Social Media Users No Longer Expect Privacy

During his speech on the final day of CES, Facebook founder Mark Zuckerberg has stated that users no longer have an expectation of privacy. Mark said that privacy is no longer the “social norm”, and that we are seeing drastic changes in people’s attitudes towards that privacy. Privacy issues online have always been of great concern to most people, but that no longer seems to be the case. Says Zuckerberg:

People have really gotten comfortable not only sharing more information and different kinds, but more openly and with more people. That social norm is just something that has evolved over time.

This raises a lot of interesting questions, especially in my line of work. We have quite a large community. Granted, we don’t have as many users as does Facebook or Twitter, but I like to think we’re a large group! Reading through our various sites, I can’t help but notice how right Mark is. People aren’t hiding things as much as they used to. They aren’t as careful as they might have been even last year.

Are people more comfortable with revealing information about themselves online? Or, as I fear, are too many people simply unaware of what can happen when they reveal too much? Identity theft isn’t the only concern… marketers can be quite aggressive once they find information about you online. Where should you draw the line when posting things in a place such as Geeks, or on Lockergnome?

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6 thoughts on “Social Media Users No Longer Expect Privacy”

  1. I believe you are right. People stil does not realize the risk they inccurr. It would be interresting to understand if this trend exists for all ages or is it more visible for the younger ones.

  2. Way back in the day Scott McNealy of Sun Microsystems said that expectations of privacy were over. I think that people feel anonymous revealing their innermost thoughts on social media sites without realizing that there is no anonymity in cyberspace. Also, I think older less-“geeky” people have more concerns about privacy, having actually had it, then younger people who have grown up with cell phones, iPods, suveillance cameras at the mall, and the internet as part of their everyday lives. I’m an older semi-geekess who is very careful about what I put on the ‘net. My motto: if I’m comfortable with having what I say be part of a deposition and/or testimony in a court proceeding, then I publish. Of course, once the expectation of privacy is gone, then the possibility of Big Brother (see the novel 1984) becomes more and more likely. After all, if you have nothing to hide, why should you care if you are watched/monitored 24/7?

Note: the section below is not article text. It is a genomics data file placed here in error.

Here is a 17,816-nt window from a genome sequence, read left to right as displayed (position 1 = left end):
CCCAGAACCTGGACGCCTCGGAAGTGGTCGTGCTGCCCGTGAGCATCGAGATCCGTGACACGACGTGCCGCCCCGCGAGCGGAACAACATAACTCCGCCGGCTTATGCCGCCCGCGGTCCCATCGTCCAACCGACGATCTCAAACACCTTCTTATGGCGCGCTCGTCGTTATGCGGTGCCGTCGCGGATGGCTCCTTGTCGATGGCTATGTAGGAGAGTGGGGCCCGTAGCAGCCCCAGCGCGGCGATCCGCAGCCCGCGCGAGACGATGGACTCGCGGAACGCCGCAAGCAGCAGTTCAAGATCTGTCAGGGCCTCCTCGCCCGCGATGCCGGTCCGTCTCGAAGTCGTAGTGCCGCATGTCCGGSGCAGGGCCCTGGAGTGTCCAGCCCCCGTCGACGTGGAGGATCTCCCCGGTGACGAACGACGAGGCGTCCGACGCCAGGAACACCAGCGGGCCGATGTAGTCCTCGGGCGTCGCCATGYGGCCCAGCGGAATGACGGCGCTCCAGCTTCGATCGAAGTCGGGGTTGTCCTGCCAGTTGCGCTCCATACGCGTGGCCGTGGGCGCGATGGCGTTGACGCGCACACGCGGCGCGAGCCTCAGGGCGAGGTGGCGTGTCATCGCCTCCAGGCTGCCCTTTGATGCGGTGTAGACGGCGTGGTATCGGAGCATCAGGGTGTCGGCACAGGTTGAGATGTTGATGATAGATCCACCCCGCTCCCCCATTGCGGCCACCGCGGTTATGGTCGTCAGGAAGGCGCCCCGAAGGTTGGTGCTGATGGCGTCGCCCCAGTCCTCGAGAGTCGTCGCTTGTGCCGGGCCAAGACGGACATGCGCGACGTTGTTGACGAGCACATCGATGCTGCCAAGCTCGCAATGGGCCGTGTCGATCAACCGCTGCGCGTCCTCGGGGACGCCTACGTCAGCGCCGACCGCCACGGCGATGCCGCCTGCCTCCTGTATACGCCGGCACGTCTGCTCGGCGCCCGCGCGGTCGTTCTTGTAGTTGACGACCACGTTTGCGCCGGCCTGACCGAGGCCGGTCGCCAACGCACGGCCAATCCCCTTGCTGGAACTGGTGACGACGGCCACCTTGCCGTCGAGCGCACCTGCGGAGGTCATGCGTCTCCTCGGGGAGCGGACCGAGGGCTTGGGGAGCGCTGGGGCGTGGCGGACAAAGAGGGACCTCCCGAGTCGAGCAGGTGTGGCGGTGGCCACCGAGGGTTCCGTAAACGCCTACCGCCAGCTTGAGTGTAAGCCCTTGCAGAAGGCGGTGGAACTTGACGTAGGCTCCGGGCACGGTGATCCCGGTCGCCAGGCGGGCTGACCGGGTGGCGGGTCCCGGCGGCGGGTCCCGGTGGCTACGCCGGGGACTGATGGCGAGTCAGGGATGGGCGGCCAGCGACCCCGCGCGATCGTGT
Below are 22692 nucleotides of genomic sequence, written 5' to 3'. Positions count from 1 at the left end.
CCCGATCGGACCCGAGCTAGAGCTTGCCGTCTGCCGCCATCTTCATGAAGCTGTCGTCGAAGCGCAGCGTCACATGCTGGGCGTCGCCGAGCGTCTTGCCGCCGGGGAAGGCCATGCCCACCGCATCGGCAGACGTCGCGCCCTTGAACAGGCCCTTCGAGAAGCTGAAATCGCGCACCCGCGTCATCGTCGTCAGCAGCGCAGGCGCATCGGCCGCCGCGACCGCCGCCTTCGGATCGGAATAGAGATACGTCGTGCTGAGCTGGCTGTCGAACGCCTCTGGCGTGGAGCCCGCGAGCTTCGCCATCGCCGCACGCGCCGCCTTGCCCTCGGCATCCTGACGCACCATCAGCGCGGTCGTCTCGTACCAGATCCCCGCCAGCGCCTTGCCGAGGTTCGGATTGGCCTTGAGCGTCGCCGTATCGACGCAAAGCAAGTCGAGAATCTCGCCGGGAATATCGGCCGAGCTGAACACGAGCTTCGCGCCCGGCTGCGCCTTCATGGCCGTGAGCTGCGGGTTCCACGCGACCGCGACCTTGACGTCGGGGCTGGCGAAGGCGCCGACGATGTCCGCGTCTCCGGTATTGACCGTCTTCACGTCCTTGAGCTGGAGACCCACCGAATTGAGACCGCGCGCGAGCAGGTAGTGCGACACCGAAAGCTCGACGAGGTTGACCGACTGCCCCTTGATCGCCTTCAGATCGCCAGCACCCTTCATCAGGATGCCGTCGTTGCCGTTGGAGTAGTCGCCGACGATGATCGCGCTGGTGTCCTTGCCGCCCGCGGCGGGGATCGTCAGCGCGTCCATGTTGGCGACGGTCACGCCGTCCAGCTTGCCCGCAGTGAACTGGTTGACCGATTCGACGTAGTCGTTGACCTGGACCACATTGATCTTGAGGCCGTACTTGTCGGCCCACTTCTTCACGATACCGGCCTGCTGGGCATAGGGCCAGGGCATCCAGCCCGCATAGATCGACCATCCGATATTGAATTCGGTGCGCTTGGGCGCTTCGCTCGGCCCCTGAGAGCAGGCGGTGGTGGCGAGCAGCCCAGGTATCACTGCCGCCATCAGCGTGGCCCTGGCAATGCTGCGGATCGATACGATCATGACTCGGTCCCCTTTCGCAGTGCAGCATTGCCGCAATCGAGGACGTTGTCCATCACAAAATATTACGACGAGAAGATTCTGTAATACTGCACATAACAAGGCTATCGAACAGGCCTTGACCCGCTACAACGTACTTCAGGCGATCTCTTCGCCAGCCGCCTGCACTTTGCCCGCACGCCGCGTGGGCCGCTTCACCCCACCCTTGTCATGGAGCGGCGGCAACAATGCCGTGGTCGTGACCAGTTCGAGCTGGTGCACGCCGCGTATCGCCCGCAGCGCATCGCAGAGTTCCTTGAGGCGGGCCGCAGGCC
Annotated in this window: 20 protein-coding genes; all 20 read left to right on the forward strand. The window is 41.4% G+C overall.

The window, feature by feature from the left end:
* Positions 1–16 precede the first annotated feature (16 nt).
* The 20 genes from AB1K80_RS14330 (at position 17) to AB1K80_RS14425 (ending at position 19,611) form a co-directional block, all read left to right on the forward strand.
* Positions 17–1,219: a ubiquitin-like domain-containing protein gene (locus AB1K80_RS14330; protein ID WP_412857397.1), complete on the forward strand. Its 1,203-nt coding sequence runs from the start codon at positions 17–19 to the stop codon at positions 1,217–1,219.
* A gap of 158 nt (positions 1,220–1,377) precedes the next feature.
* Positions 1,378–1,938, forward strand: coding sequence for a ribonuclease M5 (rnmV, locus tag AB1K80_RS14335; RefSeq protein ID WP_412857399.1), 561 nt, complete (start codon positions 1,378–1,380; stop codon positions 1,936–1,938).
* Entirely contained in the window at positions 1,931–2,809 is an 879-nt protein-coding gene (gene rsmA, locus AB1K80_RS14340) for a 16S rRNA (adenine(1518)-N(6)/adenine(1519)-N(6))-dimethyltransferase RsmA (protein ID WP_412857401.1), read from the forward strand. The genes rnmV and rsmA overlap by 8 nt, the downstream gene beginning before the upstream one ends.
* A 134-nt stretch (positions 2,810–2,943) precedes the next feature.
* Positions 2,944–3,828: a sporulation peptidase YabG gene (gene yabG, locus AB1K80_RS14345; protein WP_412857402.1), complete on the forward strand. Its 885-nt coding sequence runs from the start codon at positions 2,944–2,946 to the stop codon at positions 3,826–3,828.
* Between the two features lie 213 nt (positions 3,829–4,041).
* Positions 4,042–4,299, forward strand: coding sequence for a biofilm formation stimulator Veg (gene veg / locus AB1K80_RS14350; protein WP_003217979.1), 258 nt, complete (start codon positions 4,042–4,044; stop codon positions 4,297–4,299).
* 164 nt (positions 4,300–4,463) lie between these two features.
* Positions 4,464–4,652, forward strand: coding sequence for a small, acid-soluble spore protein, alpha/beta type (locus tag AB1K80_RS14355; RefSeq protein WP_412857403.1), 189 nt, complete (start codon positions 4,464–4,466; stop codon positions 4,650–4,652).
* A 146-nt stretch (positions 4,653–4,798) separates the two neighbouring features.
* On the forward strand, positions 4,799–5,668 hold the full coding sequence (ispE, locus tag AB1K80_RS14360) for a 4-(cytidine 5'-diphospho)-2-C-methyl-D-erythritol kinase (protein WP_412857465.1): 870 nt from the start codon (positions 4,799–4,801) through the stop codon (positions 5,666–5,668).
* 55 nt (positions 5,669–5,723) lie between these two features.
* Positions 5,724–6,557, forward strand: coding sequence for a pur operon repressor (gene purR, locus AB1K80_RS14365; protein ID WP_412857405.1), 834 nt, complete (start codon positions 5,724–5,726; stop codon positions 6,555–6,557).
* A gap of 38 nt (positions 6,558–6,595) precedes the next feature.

3. I am going to go with you on this one Chris.

    The popularity of sites such as Facebook and Twitter have grown so fast over the last year and people on them really don’t know what they are doing when they put cretin types of info online.

    A good example of this is the girl in England that let off some steam about her job over Facebook and got fired over what she said.

    People should think about what they are saying before they press that little share button.

  4. Interesting post. I’ve recently been writing about this topic, but from a different perspective regarding how professionals should always be aware of the digital footprint they are leaving behind. The point I’ve been making is that once a person enters the digital domain on the social Web, they open themselves up to all kinds of scrutiny from all directions. Identity theft, aggressive marketeers may be problematic for revealing too much, but I’d also throw in the how too much personal information and insight may impact professional careers – now and well into the future.

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